In Vitro and In Vivo Nonimaging Tests

  • Gopal B. Saha


The radioimmunoassay (RIA) method was first developed by S.A. Berson and RS. Yalow in the late 1950s for the determination of insulin in human serum. Presently, the method is employed extensively to determine numerous hormones, enzymes, and drugs in minute quantities (10-9-10-12 M) in human plasma in order to assess various disease conditions. The general term for this method in both immune and nonimmune systems is the competitive binding assay (CBA).


Pernicious Anemia Competitive Binding Assay Free Antigen Label Antigen Schilling Test 
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Suggested Reading

  1. Andrews JT, Milne MJ (1977) Nuclear medicine. Wiley, New YorkGoogle Scholar
  2. Chase GC, Rabinowitz JL (1970) Principles of radioisotope methodology, 3rd ed, Burgess, MinneapolisGoogle Scholar
  3. Hayes RL, Goswitz FA, Pearson Murphy BE (eds) (1972) Radioisotopes in medicine: In vitro studies. CONF-671111. US Atomic Energy Commission, Oak RidgeGoogle Scholar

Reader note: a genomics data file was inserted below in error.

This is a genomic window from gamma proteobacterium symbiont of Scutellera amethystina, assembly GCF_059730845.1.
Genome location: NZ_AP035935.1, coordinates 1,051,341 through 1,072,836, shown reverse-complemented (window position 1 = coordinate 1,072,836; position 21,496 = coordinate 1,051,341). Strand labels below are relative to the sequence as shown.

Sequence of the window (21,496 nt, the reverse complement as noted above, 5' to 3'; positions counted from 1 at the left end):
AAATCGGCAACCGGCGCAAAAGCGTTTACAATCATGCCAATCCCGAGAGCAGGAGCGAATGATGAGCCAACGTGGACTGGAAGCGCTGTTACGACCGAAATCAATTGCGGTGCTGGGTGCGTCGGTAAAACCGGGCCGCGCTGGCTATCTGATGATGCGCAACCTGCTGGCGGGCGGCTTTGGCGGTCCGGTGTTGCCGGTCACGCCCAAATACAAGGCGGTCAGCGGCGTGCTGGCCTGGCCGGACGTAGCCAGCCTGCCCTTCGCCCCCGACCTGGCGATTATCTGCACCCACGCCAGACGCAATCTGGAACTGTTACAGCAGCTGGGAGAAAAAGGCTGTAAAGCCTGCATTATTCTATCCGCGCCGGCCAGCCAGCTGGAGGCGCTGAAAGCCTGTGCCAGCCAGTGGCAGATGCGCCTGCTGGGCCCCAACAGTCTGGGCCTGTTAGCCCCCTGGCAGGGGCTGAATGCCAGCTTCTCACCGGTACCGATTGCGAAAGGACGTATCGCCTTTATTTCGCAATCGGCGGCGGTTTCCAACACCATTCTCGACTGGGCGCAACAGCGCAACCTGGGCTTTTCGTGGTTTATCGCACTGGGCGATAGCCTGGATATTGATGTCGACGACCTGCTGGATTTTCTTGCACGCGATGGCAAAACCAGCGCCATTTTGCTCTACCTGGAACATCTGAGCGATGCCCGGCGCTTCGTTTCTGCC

4. Kirkham KD, Hunter WM (1971) Radioimmunoassay methods. Williams & Wilkins, BaltimoreGoogle Scholar
  5. Moss AJ Jr, Dalrymple GV, Boyd CM (eds) (1976) Practical radioimmunoassay. Mosby, St LouisGoogle Scholar
  6. Odell WD, Daughaday WH (eds) (1974) Principles of competitive protein-binding assays. Lippincott, PhiladelphiaGoogle Scholar
  7. Rothfeld B (ed) (1974) Nuclear medicine in vitro. Lippincott, PhiladelphiaGoogle Scholar
  8. Thorell JI, Larson SM (1978) Radioimmunoassay and related techniques. Mosby, St LouisGoogle Scholar

Copyright information

© Springer Science+Business Media New York 1984

Authors and Affiliations

  • Gopal B. Saha
    • 1
  1. 1.College of PharmacyUniversity of New MexicoAlbuquerqueUSA

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